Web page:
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CostHelper > Health & Personal Care  > Medical Equipment and Orthopedics > Defibrillator

Defibrillator Cost


How Much Does a Defibrillator Cost?

 
 average costMedium: $1,200-$2,500 
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An automatic external defibrillator or AED is a lifesaving computerized device that checks an individual's heart rhythm and delivers a shock when the rhythm is abnormal or absent. The U.S. Department of Health and Human Services recommends that federal agencies, other public entities and large businesses or corporations purchase a portable AED to keep on site. In 2004, the U.S. Food and Drug Administration approved one type of AED for use at home.

Typical costs:

  • An AED or automatic external defibrillator costs between $1,200 and $2,500, according to the American Heart Association[1] and the State of New Hampshire[2] . The cost varies based on the features of the AED, which can include voiced instructions or the ability to perform an EKG, a test that measures heart function, during use.
  • There is only one AED that is FDA-approved for home use because of the ease of use. The Philips HeartStart Home Defibrillator[3] sells for $1,270 and $1,565.
  • Pads, which administer the electrical current, are necessary to operate the AED. Adult AED pads, which are typically included with an AED purchase, are only recommended for use on individuals who are eight years of age or older and weigh at least 55 pounds. There are pediatric pads available for $30 to $200.
  • Except in rare cases, insurance companies do not cover the purchase of an AED for home or personal use. The Sudden Arrhythmia Death Syndromes Foundation[4] offers tips for individuals seeking an exception in their insurance coverage. Those who do obtain insurance coverage will pay typical copays and coinsurance rates from $50 to $1,500.
Related articles: Blood Pressure Monitor, Heart Rate Monitor

What should be included:
  • Most AED packages include the actual device, a battery and one set of adult defibrillator pads. Instructions for use should be printed on the actual AED device. Some AED devices provide verbal instructions for use and some AED have a digital screen that provides instructions and other information.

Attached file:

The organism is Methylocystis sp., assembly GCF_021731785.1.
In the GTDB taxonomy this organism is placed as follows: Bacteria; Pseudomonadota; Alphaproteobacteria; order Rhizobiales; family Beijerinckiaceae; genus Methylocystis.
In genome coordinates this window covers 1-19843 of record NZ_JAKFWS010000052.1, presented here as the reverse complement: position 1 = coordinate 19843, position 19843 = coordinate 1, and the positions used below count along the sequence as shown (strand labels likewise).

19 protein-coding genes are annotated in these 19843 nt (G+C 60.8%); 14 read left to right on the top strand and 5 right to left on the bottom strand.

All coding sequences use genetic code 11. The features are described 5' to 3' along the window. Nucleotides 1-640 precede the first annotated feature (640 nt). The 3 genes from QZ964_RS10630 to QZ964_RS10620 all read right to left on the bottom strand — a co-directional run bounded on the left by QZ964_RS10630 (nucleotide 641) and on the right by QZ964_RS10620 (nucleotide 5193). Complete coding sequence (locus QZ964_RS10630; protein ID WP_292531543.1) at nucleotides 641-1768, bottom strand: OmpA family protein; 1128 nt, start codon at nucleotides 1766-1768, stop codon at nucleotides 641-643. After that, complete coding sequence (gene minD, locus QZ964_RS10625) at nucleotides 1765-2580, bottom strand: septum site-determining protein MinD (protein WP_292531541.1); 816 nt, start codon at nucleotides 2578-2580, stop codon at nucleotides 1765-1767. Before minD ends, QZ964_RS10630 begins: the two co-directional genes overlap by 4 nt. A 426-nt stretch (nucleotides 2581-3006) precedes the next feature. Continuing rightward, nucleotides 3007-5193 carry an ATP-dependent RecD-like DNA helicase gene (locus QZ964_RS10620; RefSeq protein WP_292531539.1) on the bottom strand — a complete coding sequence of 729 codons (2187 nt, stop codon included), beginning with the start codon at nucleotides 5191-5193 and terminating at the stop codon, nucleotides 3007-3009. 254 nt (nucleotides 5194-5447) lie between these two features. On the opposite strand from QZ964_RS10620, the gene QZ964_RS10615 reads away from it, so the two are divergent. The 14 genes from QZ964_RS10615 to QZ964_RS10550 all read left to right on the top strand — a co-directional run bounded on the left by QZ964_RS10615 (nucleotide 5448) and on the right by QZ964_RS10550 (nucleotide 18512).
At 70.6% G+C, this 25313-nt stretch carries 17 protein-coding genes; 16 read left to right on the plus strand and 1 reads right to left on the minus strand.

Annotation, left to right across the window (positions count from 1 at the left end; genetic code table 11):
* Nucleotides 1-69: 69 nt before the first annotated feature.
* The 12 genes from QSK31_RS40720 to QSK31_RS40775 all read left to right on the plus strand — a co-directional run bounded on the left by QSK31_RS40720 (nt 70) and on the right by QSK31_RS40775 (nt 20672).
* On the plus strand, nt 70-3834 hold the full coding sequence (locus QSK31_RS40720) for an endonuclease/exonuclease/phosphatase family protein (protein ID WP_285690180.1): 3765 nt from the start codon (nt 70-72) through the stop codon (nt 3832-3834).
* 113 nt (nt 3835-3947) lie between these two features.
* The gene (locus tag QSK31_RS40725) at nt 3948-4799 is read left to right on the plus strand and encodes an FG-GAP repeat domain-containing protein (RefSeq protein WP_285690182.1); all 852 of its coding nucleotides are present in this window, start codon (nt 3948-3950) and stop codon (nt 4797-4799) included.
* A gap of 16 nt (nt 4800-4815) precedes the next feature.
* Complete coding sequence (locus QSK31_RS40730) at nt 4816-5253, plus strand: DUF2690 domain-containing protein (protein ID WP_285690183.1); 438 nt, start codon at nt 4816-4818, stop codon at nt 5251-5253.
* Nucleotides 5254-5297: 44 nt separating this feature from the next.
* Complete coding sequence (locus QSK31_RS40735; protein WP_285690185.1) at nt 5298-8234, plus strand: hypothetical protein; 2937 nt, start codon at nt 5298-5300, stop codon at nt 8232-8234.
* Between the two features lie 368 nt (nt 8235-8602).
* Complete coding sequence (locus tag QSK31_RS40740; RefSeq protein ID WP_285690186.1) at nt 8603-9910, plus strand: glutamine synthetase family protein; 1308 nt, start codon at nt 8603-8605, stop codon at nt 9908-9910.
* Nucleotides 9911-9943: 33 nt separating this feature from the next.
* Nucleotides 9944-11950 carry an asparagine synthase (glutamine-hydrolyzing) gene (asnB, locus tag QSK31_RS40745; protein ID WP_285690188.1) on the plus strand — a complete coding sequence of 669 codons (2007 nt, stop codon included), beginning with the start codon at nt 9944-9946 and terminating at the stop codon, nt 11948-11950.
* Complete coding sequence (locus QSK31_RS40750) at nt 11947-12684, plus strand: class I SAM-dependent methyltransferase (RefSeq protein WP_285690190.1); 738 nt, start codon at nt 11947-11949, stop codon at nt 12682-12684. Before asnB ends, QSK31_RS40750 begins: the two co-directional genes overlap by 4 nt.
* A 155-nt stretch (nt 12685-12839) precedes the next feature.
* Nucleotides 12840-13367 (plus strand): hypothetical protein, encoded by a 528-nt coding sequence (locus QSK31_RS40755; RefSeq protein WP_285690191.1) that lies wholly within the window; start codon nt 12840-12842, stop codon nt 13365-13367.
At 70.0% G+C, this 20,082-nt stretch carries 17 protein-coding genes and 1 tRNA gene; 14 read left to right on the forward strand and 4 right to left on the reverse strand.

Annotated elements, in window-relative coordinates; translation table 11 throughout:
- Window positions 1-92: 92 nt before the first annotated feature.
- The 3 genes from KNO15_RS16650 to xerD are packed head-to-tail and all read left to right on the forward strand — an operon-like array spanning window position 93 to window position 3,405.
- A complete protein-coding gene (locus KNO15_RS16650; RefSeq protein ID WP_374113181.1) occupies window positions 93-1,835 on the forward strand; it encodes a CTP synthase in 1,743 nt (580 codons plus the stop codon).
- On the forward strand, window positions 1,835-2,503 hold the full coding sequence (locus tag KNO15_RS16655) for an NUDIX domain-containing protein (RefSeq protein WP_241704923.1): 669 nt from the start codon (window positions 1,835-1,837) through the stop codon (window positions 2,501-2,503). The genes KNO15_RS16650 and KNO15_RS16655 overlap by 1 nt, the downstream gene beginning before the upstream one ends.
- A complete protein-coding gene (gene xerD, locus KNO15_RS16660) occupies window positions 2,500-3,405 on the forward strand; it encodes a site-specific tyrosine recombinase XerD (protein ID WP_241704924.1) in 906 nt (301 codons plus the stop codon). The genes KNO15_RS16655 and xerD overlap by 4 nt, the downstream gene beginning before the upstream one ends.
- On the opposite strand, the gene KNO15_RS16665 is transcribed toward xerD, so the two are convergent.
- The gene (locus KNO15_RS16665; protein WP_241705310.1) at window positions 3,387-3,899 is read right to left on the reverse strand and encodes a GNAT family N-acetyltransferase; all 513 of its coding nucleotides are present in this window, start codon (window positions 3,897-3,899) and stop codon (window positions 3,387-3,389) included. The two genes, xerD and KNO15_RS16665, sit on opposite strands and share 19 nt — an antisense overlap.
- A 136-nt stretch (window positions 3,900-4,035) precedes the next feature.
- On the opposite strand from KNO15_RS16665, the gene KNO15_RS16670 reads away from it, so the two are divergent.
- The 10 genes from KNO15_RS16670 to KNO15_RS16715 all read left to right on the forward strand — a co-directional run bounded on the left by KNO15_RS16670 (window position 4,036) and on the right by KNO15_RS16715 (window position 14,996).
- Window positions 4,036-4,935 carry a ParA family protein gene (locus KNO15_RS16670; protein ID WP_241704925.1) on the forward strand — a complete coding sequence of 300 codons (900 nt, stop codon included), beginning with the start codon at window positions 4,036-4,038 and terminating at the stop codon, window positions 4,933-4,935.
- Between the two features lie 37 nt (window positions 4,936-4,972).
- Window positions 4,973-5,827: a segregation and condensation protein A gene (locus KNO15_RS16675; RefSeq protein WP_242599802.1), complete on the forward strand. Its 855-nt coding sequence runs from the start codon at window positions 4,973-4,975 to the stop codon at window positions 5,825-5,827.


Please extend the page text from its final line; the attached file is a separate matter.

• Each AED package typically includes only one set of adult-size pads. The pads, which deliver the electrical shock, are connected the device and to the patient. The AED approved for at-home use, the Philips HeartStart Home Defibrillator, includes the defibrillator device, one adult-size pad set, a four-year lithium battery and a five-year warranty.
Additional costs:
  • The Bureau of Emergency Medical Services recommends that one person associated with the business or organization receive at least four hours of training when an AED is onsite for public use. Experts also recommend that individuals purchasing a home AED undergo training as well. Training can range from an online, self-directed course to four hours of formal classroom training, and can be free or cost more than $1,000 depending upon the complexity of the device and the number of people trained. Contact a local American Red Cross[5] or American Heart Association[6] chapter to inquire about training opportunities.
  • Batteries are required to operate an AED. According to the U.S. Office of Information and Regulatory Affairs, replacement batteries cost about $150 per year.
Discounts:
  • There are grants available to assist organizations and other nonprofit groups purchasing an AED. Begin by contacting the Department of Homeland Security in your state. If your organization is located in a rural area, you may be able to obtain grant funding through the The U.S. Department of Health and Human Services.
  • Funding for an AED purchase may also be available through your state department of health[7] .
Shopping for a defibrillator:
  • The only AED approved for home use can be purchased without a prescription. The Philips HeartStart Home Defibrillator can be found online, at a health equipment supply store or sometimes at a local Wal-Mart. Beware of any company marketing a different AED for at-home use.
  • To purchase any other type of AED, see a physician. When setting up an AED program, the American Heart Association[8] suggests having an administering physician available who can provide guidance on use, training and placement.
  • Contact a local American Red Cross[9] or American Heart Association[10] chapter for advice regarding AED purchase. AEDHQ.com offers customers an AED buying guide.
  • When purchasing pediatric pads, make sure they're compatible with the specific AED. The retail website, AEDHQ.com allows users to find compatible pads. Talk with a physician about how and when to use an AED on a child.
Material on this page is for informational purposes only and should not be construed as medical advice. Always consult your physician or pharmacist regarding medications or medical procedures.
 
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External Resources:
  1.  www.heart.org
  2.  www.nh.gov/safety/divisions/fstems/ems/defibrillators/aed_faq.html
  3.  www.heartstarthome.com/content/heartstart_featured.asp
  4.  www.sads.org/
  5.  www.redcross.org/find-your-local-chapter
  6.  www.heart.org
  7.  www.cdc.gov/mmwr/international/relres.html
  8.  www.heart.org
  9.  www.redcross.org:80/find-your-local-chapter
  10.  www.heart.org
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